The Technical Promise and Practice of Amazon WorkSpaces & Nasuni

Amazon WorkSpaces is the ideal way to spin up desktops in the cloud – its ease of deployment and seamless technical integration with Nasuni makes it even better.

September 21, 2020

Amazon WorkSpaces is widely known as the simplest, easiest, and fastest way to spin up desktops in the cloud. The one-to-one user-to-desktop ratio makes the solution somewhat less flexible than other Cloud VDI technologies, but the ease of deployment and seamless technical integration with Nasuni has made it a favorite among several of our existing and prospective customers.

At a high level, it starts with your Amazon virtual private cloud (VPC). A VPC is a virtual network in which you deploy your Amazon resources. Amazon WorkSpaces is one such resource, and each virtual workstation within that VPC can talk to every other workstation. If you want your WorkSpaces to be able to see a shared drive, you simply put that drive in the virtual private cloud, and as long as you have network connectivity between the resources, all of the WorkSpaces can see and work off that shared drive.

Nasuni is that shared file storage.

Yet it’s not quite that simple. One of the major benefits of WorkSpaces, as I mentioned above, is that it’s simple to deploy. The potential challenge for large enterprises is that it is also centered in a particular region. The cloud is not really everywhere – yet. Instead, the major clouds are a collection of powerful regional data centers – and your WorkSpaces deployments reside within one of those AWS regions. So if you have a bunch of WorkSpaces in Southeast Asia, you will think about that deployment as a separate entity than your WorkSpaces in the U.S. or Europe.

What Nasuni does is unify all these regions and make it much easier for workflows to extend around the globe. As long as you have a shared Nasuni volume, users anywhere can still work off the same shared data set. The same Nasuni technology that synchronizes files between cloud object storage and on-premises office locations in our hybrid cloud deployments works in the same way to synchronize data across all of your AWS regions in our cloud-only deployments.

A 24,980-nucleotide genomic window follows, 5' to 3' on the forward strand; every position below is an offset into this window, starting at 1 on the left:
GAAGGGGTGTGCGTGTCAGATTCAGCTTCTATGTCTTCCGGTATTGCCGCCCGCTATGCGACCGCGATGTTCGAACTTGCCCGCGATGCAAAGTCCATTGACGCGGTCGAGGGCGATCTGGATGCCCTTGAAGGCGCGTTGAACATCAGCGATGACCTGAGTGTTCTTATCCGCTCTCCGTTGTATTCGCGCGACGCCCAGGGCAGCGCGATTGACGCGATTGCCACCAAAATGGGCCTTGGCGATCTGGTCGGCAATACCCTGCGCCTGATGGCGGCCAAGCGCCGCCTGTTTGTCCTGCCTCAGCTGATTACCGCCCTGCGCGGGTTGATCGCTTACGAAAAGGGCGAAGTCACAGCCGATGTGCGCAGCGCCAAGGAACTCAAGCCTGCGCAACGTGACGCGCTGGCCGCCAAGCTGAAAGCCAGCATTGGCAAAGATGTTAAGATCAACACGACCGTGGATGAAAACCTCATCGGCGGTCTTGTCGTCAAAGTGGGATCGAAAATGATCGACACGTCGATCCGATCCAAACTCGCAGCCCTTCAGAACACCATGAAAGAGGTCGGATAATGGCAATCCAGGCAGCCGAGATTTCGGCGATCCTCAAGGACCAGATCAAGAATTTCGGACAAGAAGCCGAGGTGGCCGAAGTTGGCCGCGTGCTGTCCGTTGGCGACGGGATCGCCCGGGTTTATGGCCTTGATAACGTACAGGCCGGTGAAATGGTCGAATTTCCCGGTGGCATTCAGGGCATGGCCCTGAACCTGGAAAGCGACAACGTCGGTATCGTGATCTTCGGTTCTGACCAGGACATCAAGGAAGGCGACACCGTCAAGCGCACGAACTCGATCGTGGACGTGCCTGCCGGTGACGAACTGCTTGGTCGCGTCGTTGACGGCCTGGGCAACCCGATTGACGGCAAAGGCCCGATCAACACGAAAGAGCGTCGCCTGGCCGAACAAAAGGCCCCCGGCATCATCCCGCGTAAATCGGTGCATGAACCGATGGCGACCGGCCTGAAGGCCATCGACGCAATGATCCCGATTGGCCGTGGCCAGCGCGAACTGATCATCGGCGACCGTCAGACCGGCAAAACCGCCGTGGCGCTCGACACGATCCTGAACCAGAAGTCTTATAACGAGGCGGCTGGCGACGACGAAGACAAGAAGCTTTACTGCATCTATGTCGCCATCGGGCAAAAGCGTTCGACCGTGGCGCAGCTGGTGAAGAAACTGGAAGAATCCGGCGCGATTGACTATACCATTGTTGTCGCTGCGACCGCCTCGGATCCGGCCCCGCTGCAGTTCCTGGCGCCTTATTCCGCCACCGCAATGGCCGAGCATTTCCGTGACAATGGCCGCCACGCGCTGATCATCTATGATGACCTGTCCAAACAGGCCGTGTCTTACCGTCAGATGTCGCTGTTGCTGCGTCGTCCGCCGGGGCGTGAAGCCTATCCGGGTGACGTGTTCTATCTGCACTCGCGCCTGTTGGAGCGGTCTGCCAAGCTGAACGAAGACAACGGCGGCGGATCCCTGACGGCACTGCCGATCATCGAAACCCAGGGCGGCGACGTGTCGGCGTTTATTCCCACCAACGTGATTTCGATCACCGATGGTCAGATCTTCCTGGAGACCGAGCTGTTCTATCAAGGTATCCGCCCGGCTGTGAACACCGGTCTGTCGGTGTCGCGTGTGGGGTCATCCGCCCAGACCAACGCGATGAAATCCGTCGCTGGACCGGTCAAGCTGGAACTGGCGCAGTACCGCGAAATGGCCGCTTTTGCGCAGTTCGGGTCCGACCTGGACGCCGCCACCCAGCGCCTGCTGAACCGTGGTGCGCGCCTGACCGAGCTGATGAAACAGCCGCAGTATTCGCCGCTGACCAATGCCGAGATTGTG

Your regionally bound WorkSpaces environment becomes a global one because your files are no longer bound to a specific region. They are globally synchronized through Nasuni. As an example, and as I write this in the summer of 2020, I realize it’s hard to imagine, if one of your users in Southeast Asia needs to work out of your London office for a period, you could easily spin up a WorkSpaces desktop for her in each region. One based in Japan, the other in Ireland. Yet this user would see her familiar My Documents folder, and work off the same files, and the same familiar virtual desktop.

Implementing the Nasuni end of this solution is just as simple as deploying WorkSpaces itself. One of our longstanding customers, the global professional services firm SDL, recently shifted to WorkSpaces and Nasuni to enable 1,500 employees to work from home. SDL informed us that the easiest part of moving their workforce online was Nasuni, and John Flynn, Head of Technical Architecture at SDL, had this to say about the joint solution: “Nasuni was essential in our transition to an all-remote workforce as the COVID-19 pandemic spread. Thanks to Nasuni and Amazon WorkSpaces, we were able to set up virtual desktops for 1,500 essential employees over a weekend.”

Find out more about Nasuni and Amazon WorkSpaces by visiting our dedicated microsite.

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